49 F. average high on March 31.
58 F. high reported on March 31, 2014.
.45" rain predicted this evening and tonight (NAM model)
82 F. record high for April 1 (set in 1882).
Lukewarm & Loud
"The weather is here, wish you were beautiful!" Thanks Dad. I wish my 84-year old father would stop sending me postcards.
"You must be popular today" a bank teller gushed yesterday. It'll pass, I replied.
But the older I get the more I force myself to savor the good times. Being in the moment, right? Hold on. I think I can photograph this springy sky with my smartphone as soon as I answer this text and respond to 213 e-mails in my in-box.
Do yourself a favor: take a mental health break and sneak outside today, as we enjoy the warmest day since the mercury hit 72 degrees on October 16, 2014. Long-lost neighbors will emerge from hibernation, squinting up at the sun.
The atmosphere overhead may be unstable enough to spawn a few cauliflower clouds by the dinner hour - thunderheads capable of small hail and gusty winds. The threat of severe weather is greatest south of MSP. NOAA's NAM model prints out over half an inch of rain tonight. I'm skeptical but I hope it's right.
We cool off later in the week, in fact brisk sweatshirt weather lingers into next week, with a better chance of rain Monday and Tuesday - possibly mixed with slushy snow up north.
Don't write off winter just yet. Sorry.
Surprising Research About Weather And Your Mood. Here's a snippet from a story at About Health: "...The commonly held belief that sunny bright days and pleasant weather generally makes people happier was not supported by this research. It was determined that temperature, wind and level of sunlight had a significant effect on negative mood. Sunlight also seemed to have an effect on participants' energy level. The authors speculated that sunlight's effects on tiredness may have something to do with Vitamin D3, which is indicated in the production of serotonin. Serotonin is a neurotransmitter that is involved with mood and level of energy..."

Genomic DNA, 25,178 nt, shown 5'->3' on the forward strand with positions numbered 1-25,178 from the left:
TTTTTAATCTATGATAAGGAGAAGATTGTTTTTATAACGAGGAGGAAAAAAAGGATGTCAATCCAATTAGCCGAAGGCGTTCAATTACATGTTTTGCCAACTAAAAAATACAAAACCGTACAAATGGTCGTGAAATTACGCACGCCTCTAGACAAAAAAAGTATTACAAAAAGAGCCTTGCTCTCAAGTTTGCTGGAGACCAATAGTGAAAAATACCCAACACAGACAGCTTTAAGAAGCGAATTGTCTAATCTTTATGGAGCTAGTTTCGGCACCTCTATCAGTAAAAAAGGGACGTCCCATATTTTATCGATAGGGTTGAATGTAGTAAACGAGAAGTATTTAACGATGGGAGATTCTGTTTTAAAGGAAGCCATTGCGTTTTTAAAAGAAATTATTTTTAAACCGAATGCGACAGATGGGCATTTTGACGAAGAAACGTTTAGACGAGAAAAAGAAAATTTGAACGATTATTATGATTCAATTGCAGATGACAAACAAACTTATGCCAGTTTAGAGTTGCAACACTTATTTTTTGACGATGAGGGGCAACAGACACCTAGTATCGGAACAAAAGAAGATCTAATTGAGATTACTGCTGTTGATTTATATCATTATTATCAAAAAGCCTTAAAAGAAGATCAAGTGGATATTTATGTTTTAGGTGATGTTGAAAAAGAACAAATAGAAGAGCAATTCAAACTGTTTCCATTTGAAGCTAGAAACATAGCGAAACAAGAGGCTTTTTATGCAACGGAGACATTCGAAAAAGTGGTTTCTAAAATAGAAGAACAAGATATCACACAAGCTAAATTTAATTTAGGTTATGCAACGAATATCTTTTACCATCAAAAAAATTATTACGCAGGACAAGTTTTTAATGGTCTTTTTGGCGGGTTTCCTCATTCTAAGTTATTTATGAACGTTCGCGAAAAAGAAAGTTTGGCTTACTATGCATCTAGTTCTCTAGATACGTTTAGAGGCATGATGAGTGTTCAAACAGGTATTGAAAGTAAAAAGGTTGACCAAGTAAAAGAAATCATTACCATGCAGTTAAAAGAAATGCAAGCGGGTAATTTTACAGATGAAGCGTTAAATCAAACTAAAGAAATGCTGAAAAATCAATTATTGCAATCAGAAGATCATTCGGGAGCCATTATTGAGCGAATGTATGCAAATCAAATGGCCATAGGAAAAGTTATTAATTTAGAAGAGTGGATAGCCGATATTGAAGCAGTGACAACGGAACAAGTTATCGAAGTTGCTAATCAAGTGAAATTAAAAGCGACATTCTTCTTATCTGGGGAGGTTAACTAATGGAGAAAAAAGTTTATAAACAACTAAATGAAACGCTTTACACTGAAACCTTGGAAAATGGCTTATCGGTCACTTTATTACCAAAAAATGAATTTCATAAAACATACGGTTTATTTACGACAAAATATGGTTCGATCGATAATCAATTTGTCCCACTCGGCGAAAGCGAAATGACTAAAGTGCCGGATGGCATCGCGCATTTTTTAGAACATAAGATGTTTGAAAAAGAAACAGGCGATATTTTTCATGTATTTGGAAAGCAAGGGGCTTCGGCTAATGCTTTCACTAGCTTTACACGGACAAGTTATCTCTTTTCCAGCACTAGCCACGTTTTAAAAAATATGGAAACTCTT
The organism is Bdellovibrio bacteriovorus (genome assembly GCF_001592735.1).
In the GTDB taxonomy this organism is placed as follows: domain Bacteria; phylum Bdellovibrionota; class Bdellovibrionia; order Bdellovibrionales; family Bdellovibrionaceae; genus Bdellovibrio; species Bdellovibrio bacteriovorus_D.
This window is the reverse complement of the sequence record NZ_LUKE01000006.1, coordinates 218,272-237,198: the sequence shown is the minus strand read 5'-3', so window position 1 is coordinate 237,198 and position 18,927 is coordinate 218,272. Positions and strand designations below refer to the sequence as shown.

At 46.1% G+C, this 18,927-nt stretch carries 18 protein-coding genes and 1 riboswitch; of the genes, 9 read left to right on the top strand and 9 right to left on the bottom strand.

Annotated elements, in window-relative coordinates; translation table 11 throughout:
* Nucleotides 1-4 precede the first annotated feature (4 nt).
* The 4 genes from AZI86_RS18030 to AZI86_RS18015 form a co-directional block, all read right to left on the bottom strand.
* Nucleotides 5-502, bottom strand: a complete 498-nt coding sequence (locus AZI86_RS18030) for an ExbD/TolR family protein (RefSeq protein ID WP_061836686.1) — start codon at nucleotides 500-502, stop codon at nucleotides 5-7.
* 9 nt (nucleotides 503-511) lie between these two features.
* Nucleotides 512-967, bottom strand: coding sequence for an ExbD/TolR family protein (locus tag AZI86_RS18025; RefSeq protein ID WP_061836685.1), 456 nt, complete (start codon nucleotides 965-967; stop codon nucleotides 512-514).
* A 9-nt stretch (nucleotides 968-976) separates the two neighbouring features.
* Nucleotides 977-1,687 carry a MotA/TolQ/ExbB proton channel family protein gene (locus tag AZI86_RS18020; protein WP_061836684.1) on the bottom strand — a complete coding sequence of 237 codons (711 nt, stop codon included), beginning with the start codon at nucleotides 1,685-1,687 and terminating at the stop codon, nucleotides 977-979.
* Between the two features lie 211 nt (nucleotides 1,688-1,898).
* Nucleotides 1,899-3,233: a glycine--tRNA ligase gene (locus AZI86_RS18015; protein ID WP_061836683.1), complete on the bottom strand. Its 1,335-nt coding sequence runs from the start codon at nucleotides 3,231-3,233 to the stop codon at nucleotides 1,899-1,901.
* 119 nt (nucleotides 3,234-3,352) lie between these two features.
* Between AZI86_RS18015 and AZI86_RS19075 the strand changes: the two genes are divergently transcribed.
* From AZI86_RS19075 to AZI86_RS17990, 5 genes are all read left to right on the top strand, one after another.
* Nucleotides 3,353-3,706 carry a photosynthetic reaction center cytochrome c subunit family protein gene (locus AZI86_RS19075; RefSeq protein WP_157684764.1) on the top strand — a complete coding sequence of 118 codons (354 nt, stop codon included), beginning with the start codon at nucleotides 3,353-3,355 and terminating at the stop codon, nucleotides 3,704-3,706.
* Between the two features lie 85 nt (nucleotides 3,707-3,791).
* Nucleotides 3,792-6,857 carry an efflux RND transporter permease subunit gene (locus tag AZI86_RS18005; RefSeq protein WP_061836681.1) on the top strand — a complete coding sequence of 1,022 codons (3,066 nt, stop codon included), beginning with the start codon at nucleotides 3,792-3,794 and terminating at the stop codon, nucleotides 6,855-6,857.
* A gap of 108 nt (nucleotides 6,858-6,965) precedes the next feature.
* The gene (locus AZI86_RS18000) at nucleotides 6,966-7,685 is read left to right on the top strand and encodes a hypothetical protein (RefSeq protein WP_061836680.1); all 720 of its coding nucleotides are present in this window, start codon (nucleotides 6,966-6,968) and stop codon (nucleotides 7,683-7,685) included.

Photo credit above: "Storm damage to a home in Moore, Okla. on Thursday, March 26, 2015. A tornado hit the area on Wednesday evening causing damage in the area." Photo by Chris Landsberger, The Oklahoman.
Photo credit: Michael Dwyer, AP.
* Latest U.S. Drought Monitor for California is here.
Image credit: "Argentina’s Esperanza Base on the northern tip of the Antarctic Peninsula. It is located near 63°S latitude." Image from Wikipedia.
Image credit above: "The technique uses satellite radar imagery to observe ground displacement, giving researchers rapid insights into the impact of earthquakes." (Image: ESA/University of Iowa).
Two weeks ago NOAA published the following map of temperature anomalies for the past December-January-February (i.e. the Northern Hemisphere winter). One week ago, we published a paper in Nature Climate Change (which had been in the works for a few years) arguing that the cold in the subpolar North Atlantic is indicative of an AMOC slowdown (as discussed in my last post).
- See more at: http://www.realclimate.org/index.php/archives/2015/03/a-hypothesis-about-the-cold-winter-in-eastern-north-america/#sthash.LPZr0qKX.dpuf
* Is The Definition of Adulthood Changing for Millenials? The Guardian has the story.
Image credit above: "The relative frequency of 'dragons' in fictional literature (thick red line), as determined as a unigram probability4, with two historical reconstructions of Northern Hemisphere temperature (decadal smoothing) shown in blue5 and purple6. Global temperatures have been measured since 1855 (thick black line5). Temperature anomalies represent deviations from the 1961–90 reference period. The rising incidence of dragons in the literature correlates with rising temperatures, and suggests that these fire-breathing lizards are being sighted more frequently. As a result, the large-scale 'Third Stir' is deemed to be imminent."
TODAY: Fading sun, windy and warm, late-day T-storms. Winds: S 20-35. High: 73
WEDNESDAY NIGHT: Showers and T-storms, locally heavy rain possible. Low: 45
THURSDAY: Mostly cloudy, cooler breeze kicks in. High: near 60
FRIDAY: Intervals of sun, brisk for April. Wake-up: 31. High: 47
SATURDAY: Patchy clouds, isolated shower. Wake-up: 30. High: 46
SUNDAY: Lingering clouds, still raw. Wake-up: 33. High: 49
MONDAY: Cold rain develops. Wake-up: 35. High: 45
TUESDAY: Heavier rain possible, still chilly. Wake-up: 36. High: near 50
Photo credit upper left: "A photo taken from the Muir Inlet in Glacier Bay National Park and Preserve, Alaska between the 1880s and 1890s, shows the 328-foot-high terminus of the glacier and numerous icebergs, some more than 6 feet in diameter." (Glacier Bay National Park and Preserve Archive).
Photo credit upper right: "A northwest looking photograph taken from the same location in 2005 shows that the Muir Glacier has retreated more than 31 miles and is completely out of the field of view. The glacier in the background to the right is Riggs Glacier. Abundant vegetation is visible." (Bruce F. Molnia/USGS).